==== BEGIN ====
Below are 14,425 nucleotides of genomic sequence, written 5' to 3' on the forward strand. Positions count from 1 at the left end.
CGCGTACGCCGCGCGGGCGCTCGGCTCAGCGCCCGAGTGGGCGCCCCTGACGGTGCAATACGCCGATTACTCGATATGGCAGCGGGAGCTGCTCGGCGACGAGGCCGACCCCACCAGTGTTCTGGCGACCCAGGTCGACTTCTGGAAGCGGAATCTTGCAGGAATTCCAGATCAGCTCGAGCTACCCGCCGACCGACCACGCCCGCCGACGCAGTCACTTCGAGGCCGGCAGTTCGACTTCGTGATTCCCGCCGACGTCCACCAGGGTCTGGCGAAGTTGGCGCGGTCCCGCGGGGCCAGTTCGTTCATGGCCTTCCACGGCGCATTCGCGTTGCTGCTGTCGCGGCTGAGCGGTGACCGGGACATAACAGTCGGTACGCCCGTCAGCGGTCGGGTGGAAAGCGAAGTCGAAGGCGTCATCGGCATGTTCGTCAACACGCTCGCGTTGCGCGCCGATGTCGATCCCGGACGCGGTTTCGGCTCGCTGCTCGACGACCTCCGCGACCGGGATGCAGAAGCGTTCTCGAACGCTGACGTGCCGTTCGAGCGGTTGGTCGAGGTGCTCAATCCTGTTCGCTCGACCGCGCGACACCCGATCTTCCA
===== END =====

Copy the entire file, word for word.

Below are 14,425 nucleotides of genomic sequence, written 5' to 3' on the forward strand. Positions count from 1 at the left end.
CGCGTACGCCGCGCGGGCGCTCGGCTCAGCGCCCGAGTGGGCGCCCCTGACGGTGCAATACGCCGATTACTCGATATGGCAGCGGGAGCTGCTCGGCGACGAGGCCGACCCCACCAGTGTTCTGGCGACCCAGGTCGACTTCTGGAAGCGGAATCTTGCAGGAATTCCAGATCAGCTCGAGCTACCCGCCGACCGACCACGCCCGCCGACGCAGTCACTTCGAGGCCGGCAGTTCGACTTCGTGATTCCCGCCGACGTCCACCAGGGTCTGGCGAAGTTGGCGCGGTCCCGCGGGGCCAGTTCGTTCATGGCCTTCCACGGCGCATTCGCGTTGCTGCTGTCGCGGCTGAGCGGTGACCGGGACATAACAGTCGGTACGCCCGTCAGCGGTCGGGTGGAAAGCGAAGTCGAAGGCGTCATCGGCATGTTCGTCAACACGCTCGCGTTGCGCGCCGATGTCGATCCCGGACGCGGTTTCGGCTCGCTGCTCGACGACCTCCGCGACCGGGATGCAGAAGCGTTCTCGAACGCTGACGTGCCGTTCGAGCGGTTGGTCGAGGTGCTCAATCCTGTTCGCTCGACCGCGCGACACCCGATCTTCCA